Working through Senator Lugar’s Cooperative Threat Reduction Program, we have deactivated or destroyed thousands of nuclear weapons.  But vast stocks of potentially dangerous nuclear materials remain vulnerable to theft or diversion.  With growing global energy needs and the threat of climate change, the demand for nuclear power is expanding, and we do need to continue to facilitate the legitimate peaceful use of nuclear energy.  Yet, this expansion has not been accompanied by corresponding measures that could reduce the risks of nuclear weapons proliferation.

We also know that unless these trends are reversed, and reversed soon, we will find ourselves in a world with a steadily growing number of nuclear-armed states, and increasing likelihood of terrorists getting their hands on nuclear weapons.

President Obama recognizes this danger.  In April, in Prague, he presented the United States’ vision for how to meet these challenges.  He reinforced the core bargain of the global nonproliferation regime, calling on all states to live up to their responsibilities and put down a marker for every nation when he called for a world free of nuclear weapons.  And last month, when President Obama became the first United States President to chair a session of the United Nations Security Council, he presided over the unanimous passage of a resolution that set forth a robust nonproliferation and arms control agenda.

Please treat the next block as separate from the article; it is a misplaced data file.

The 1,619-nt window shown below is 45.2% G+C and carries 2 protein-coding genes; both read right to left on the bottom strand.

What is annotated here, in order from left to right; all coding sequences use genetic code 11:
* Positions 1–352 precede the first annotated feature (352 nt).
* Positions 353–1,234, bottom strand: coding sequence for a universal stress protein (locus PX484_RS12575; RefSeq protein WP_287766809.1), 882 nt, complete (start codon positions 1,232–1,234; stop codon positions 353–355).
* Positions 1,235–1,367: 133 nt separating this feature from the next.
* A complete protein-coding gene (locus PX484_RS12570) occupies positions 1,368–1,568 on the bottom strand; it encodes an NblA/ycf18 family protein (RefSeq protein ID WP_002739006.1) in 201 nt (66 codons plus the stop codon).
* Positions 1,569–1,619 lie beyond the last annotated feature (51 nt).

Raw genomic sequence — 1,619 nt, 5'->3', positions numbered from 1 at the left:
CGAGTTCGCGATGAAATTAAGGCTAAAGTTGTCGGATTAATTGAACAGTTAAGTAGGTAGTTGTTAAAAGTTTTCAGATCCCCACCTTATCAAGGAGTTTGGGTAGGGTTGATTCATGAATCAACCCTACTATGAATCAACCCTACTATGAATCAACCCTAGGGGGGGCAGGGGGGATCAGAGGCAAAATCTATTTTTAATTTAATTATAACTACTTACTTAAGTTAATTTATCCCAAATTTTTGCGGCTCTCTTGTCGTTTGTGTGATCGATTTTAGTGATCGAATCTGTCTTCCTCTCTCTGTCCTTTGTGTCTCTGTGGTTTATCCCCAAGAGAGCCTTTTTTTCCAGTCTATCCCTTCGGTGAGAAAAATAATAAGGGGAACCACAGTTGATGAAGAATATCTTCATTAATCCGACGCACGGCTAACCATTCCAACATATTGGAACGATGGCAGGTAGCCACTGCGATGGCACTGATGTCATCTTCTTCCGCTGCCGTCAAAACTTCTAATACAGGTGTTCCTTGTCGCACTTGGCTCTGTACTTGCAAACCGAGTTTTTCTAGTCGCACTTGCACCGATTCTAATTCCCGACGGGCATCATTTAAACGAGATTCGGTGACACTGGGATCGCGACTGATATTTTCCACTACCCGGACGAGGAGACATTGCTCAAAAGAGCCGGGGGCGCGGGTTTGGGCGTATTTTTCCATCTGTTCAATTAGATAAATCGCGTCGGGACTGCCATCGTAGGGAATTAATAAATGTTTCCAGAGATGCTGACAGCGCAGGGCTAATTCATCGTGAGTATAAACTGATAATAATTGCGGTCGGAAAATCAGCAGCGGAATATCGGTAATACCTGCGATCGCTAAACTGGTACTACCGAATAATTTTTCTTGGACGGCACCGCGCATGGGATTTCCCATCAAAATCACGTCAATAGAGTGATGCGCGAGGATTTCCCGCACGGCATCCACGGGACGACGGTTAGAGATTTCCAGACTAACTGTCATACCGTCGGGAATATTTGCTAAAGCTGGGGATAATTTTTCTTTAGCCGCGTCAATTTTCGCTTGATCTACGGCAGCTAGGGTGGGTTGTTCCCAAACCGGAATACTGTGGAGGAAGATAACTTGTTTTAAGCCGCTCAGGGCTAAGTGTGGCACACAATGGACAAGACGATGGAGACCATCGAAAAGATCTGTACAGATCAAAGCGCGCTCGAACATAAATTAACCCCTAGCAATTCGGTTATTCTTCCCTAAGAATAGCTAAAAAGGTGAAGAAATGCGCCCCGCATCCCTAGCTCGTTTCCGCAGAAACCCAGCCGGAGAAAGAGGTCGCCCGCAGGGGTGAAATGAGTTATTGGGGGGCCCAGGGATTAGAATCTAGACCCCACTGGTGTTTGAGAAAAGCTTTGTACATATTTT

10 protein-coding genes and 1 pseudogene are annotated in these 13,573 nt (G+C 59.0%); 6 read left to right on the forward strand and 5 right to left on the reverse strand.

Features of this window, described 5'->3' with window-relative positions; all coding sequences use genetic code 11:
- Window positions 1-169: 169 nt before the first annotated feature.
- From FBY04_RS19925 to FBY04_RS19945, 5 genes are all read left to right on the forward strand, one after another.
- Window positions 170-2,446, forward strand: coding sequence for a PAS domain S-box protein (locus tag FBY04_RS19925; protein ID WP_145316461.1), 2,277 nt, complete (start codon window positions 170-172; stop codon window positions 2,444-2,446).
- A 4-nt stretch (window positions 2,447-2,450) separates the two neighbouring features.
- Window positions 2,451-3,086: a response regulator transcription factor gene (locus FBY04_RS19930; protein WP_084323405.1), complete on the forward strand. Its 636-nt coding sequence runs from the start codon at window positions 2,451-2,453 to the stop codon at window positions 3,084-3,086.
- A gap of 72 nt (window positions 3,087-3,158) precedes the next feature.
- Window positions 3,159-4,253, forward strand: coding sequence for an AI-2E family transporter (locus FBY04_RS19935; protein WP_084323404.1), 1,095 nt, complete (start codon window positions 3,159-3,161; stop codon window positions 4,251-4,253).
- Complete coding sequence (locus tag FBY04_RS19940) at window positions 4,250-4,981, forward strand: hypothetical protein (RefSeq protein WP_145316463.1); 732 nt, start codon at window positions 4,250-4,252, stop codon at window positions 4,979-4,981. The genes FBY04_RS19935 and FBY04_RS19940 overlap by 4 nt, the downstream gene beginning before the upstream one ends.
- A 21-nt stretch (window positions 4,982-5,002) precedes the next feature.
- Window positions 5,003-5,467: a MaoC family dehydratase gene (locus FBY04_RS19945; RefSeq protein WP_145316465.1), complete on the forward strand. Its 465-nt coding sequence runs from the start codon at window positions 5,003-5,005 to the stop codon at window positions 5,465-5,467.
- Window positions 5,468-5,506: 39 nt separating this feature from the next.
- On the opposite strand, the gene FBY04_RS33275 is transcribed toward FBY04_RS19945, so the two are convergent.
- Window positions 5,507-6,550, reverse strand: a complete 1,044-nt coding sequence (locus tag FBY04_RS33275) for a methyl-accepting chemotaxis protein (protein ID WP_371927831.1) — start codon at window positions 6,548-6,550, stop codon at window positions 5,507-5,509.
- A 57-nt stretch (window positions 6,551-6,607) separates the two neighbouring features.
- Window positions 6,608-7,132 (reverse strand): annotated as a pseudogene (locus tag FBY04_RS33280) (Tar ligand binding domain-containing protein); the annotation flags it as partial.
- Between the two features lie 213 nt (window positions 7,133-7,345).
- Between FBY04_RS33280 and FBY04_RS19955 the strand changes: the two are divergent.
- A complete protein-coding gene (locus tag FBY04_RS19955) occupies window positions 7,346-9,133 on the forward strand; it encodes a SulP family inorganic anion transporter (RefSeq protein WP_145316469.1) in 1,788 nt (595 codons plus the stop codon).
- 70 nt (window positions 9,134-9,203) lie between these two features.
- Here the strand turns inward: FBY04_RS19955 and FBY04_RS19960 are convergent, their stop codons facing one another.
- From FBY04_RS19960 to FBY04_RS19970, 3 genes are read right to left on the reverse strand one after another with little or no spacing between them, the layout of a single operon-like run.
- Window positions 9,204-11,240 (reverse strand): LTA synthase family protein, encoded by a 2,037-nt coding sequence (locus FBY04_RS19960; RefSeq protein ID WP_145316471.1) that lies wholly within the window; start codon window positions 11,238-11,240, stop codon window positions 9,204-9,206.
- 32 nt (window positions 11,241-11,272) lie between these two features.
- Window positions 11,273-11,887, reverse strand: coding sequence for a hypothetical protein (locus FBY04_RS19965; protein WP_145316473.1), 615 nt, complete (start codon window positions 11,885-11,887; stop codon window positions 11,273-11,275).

Pursuing these goals is not an act of starry-eyed idealism or blind allegiance to principle.  It is about taking responsibility to prevent the use of the world’s most dangerous weapons, and holding others accountable as well.  The policies that take us there must be up to the task:  tough, smart, and driven by the core interests of the United States.  As the President has acknowledged, we might not achieve the ambition of a world without nuclear weapons in our lifetime or successive lifetimes.  But we believe that pursuing this vision will enhance our national security and international stability.

We also believe that the United States must maintain a safe, secure, and effective nuclear arsenal to deter any adversary and guarantee the defense of our allies and partners while we pursue our vision.

All countries have an obligation to help address the challenges posed by nuclear weapons, beginning with the nuclear weapons states.  As the permanent members of the Security Council and the only nuclear weapon states recognized by the NPT, we all have a responsibility to stop the erosion of the nonproliferation regime and to address the current crisis of compliance in which some countries apparently feel they can violate their obligations and defy the Security Council with impunity.